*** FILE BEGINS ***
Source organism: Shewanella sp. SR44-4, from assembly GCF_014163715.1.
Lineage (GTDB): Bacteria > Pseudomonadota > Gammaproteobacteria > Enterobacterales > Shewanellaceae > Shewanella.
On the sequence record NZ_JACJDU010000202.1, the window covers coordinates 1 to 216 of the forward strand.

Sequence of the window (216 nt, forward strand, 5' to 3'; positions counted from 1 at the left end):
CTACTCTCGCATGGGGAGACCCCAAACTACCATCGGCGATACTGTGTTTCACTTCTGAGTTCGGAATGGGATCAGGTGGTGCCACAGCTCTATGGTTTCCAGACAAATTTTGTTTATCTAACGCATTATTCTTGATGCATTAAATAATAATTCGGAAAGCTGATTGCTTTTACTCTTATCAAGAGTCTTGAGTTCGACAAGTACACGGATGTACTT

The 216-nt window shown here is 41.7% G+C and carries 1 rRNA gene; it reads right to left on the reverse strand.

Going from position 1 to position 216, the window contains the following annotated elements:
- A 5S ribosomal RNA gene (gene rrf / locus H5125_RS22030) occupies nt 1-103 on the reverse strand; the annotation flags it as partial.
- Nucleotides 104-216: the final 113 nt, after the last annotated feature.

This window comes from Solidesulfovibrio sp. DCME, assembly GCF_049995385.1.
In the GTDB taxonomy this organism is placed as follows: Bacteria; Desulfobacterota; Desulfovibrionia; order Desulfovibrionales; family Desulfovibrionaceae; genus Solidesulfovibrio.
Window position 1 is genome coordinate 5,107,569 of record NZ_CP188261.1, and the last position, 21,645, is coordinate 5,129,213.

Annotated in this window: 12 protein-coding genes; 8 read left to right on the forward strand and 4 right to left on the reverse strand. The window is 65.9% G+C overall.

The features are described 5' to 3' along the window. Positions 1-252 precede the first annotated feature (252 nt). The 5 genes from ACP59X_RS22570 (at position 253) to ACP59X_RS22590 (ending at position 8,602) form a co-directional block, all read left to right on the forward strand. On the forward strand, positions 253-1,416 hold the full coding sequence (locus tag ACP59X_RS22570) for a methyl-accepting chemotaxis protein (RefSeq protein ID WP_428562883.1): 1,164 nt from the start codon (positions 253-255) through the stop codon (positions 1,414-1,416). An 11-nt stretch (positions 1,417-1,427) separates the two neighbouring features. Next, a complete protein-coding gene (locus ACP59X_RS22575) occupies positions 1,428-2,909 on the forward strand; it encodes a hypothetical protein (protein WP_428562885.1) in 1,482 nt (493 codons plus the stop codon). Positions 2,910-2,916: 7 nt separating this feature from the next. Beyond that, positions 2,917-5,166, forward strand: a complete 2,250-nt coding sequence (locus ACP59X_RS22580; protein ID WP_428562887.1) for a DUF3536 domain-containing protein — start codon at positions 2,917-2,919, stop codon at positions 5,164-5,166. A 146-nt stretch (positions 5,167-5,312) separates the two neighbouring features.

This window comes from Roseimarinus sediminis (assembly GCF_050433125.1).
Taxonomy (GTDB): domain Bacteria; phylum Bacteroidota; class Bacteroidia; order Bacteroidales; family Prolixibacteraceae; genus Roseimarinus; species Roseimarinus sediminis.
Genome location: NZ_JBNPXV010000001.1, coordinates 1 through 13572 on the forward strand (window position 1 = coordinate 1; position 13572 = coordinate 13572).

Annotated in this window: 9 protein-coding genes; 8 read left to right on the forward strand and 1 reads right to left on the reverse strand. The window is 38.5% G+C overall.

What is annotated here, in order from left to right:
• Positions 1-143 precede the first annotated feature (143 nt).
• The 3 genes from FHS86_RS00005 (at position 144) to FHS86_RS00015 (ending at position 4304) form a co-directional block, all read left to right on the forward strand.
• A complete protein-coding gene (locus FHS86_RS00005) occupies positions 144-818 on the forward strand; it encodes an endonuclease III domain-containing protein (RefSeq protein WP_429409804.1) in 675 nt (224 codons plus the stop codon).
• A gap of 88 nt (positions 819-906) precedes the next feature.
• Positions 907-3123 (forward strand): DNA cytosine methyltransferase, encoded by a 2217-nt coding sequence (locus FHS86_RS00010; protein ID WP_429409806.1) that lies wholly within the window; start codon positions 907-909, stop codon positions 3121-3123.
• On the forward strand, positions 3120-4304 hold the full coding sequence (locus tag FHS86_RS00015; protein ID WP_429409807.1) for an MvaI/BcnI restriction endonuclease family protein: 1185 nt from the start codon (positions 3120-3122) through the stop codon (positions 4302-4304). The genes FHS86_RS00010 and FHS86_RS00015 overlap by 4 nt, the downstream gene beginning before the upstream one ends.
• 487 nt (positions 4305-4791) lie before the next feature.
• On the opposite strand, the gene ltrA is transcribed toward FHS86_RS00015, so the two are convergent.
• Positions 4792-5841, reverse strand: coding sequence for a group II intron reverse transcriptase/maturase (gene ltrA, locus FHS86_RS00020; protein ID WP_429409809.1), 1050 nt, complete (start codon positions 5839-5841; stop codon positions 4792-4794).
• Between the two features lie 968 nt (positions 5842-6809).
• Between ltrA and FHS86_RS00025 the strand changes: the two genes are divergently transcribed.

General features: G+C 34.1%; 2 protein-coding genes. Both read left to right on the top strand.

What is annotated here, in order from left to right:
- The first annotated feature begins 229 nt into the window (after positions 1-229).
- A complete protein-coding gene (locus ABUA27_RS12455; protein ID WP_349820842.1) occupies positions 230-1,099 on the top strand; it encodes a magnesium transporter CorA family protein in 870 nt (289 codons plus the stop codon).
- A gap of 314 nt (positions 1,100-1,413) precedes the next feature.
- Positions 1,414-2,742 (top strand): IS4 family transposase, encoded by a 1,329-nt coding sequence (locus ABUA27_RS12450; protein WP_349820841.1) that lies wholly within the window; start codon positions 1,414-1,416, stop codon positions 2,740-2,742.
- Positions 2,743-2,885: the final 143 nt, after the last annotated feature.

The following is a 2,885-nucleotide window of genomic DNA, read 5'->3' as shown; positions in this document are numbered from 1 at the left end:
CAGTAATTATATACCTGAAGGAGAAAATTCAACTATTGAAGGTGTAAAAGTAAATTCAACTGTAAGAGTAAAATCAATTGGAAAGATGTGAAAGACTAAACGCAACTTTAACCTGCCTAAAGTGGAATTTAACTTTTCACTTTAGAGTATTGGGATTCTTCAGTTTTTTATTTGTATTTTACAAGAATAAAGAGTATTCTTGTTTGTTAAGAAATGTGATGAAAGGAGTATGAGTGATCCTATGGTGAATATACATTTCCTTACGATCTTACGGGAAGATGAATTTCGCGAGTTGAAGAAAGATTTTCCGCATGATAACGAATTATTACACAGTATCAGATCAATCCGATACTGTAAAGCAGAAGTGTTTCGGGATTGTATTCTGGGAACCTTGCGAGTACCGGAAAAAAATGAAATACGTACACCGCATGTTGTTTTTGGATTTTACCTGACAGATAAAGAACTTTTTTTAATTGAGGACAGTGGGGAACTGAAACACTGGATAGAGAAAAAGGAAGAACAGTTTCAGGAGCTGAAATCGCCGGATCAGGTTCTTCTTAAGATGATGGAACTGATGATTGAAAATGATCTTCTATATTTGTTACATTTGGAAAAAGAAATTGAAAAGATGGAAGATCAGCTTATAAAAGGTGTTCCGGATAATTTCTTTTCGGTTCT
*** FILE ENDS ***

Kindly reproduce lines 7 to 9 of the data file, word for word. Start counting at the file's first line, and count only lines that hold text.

Going from position 1 to position 216, the window contains the following annotated elements:
- A 5S ribosomal RNA gene (gene rrf / locus H5125_RS22030) occupies nt 1-103 on the reverse strand; the annotation flags it as partial.
- Nucleotides 104-216: the final 113 nt, after the last annotated feature.